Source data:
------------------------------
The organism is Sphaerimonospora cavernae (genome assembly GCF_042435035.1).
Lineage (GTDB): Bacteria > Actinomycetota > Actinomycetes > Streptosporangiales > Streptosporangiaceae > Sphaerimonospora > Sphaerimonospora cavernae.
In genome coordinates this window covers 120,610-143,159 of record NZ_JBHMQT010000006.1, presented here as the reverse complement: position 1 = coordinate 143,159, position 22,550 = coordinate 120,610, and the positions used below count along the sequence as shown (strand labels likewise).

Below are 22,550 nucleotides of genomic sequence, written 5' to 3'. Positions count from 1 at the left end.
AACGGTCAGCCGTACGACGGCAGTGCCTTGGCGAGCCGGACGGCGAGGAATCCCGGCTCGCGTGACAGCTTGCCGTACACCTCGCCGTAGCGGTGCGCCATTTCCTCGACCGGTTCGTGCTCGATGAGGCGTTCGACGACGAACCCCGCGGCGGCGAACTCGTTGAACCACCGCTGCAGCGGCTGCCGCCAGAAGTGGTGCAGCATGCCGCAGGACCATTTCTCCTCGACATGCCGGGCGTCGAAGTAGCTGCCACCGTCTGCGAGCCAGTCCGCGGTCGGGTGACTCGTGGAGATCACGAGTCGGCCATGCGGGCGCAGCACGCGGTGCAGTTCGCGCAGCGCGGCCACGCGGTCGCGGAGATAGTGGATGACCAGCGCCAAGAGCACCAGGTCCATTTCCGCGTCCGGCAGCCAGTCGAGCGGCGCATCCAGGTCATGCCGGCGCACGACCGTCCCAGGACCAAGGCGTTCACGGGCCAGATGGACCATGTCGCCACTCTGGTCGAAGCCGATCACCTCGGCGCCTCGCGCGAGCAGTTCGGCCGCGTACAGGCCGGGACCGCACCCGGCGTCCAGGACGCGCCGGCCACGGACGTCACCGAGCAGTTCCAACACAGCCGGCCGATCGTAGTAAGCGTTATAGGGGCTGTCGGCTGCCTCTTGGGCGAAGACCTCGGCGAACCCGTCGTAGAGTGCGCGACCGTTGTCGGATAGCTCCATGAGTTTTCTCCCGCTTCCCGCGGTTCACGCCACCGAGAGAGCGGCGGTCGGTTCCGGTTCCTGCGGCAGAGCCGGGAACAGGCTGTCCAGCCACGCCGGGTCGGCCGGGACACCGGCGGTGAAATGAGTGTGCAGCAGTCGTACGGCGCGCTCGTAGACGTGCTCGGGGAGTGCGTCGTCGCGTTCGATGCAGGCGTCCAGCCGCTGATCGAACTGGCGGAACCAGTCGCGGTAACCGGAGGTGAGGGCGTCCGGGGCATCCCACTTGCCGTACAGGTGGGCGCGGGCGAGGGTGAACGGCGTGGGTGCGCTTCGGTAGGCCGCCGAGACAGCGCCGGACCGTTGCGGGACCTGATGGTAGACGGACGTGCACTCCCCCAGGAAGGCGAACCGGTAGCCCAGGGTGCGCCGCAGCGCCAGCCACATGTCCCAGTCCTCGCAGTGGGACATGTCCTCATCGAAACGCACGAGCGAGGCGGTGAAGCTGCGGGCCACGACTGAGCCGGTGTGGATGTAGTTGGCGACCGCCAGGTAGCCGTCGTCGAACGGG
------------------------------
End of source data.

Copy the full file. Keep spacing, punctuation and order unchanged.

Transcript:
The organism is Sphaerimonospora cavernae (genome assembly GCF_042435035.1).
Lineage (GTDB): Bacteria > Actinomycetota > Actinomycetes > Streptosporangiales > Streptosporangiaceae > Sphaerimonospora > Sphaerimonospora cavernae.
In genome coordinates this window covers 120,610-143,159 of record NZ_JBHMQT010000006.1, presented here as the reverse complement: position 1 = coordinate 143,159, position 22,550 = coordinate 120,610, and the positions used below count along the sequence as shown (strand labels likewise).

Below are 22,550 nucleotides of genomic sequence, written 5' to 3'. Positions count from 1 at the left end.
AACGGTCAGCCGTACGACGGCAGTGCCTTGGCGAGCCGGACGGCGAGGAATCCCGGCTCGCGTGACAGCTTGCCGTACACCTCGCCGTAGCGGTGCGCCATTTCCTCGACCGGTTCGTGCTCGATGAGGCGTTCGACGACGAACCCCGCGGCGGCGAACTCGTTGAACCACCGCTGCAGCGGCTGCCGCCAGAAGTGGTGCAGCATGCCGCAGGACCATTTCTCCTCGACATGCCGGGCGTCGAAGTAGCTGCCACCGTCTGCGAGCCAGTCCGCGGTCGGGTGACTCGTGGAGATCACGAGTCGGCCATGCGGGCGCAGCACGCGGTGCAGTTCGCGCAGCGCGGCCACGCGGTCGCGGAGATAGTGGATGACCAGCGCCAAGAGCACCAGGTCCATTTCCGCGTCCGGCAGCCAGTCGAGCGGCGCATCCAGGTCATGCCGGCGCACGACCGTCCCAGGACCAAGGCGTTCACGGGCCAGATGGACCATGTCGCCACTCTGGTCGAAGCCGATCACCTCGGCGCCTCGCGCGAGCAGTTCGGCCGCGTACAGGCCGGGACCGCACCCGGCGTCCAGGACGCGCCGGCCACGGACGTCACCGAGCAGTTCCAACACAGCCGGCCGATCGTAGTAAGCGTTATAGGGGCTGTCGGCTGCCTCTTGGGCGAAGACCTCGGCGAACCCGTCGTAGAGTGCGCGACCGTTGTCGGATAGCTCCATGAGTTTTCTCCCGCTTCCCGCGGTTCACGCCACCGAGAGAGCGGCGGTCGGTTCCGGTTCCTGCGGCAGAGCCGGGAACAGGCTGTCCAGCCACGCCGGGTCGGCCGGGACACCGGCGGTGAAATGAGTGTGCAGCAGTCGTACGGCGCGCTCGTAGACGTGCTCGGGGAGTGCGTCGTCGCGTTCGATGCAGGCGTCCAGCCGCTGATCGAACTGGCGGAACCAGTCGCGGTAACCGGAGGTGAGGGCGTCCGGGGCATCCCACTTGCCGTACAGGTGGGCGCGGGCGAGGGTGAACGGCGTGGGTGCGCTTCGGTAGGCCGCCGAGACAGCGCCGGACCGTTGCGGGACCTGATGGTAGACGGACGTGCACTCCCCCAGGAAGGCGAACCGGTAGCCCAGGGTGCGCCGCAGCGCCAGCCACATGTCCCAGTCCTCGCAGTGGGACATGTCCTCATCGAAACGCACGAGCGAGGCGGTGAAGCTGCGGGCCACGACTGAGCCGGTGTGGATGTAGTTGGCGACCGCCAGGTAGCCGTCGTCGAACGGG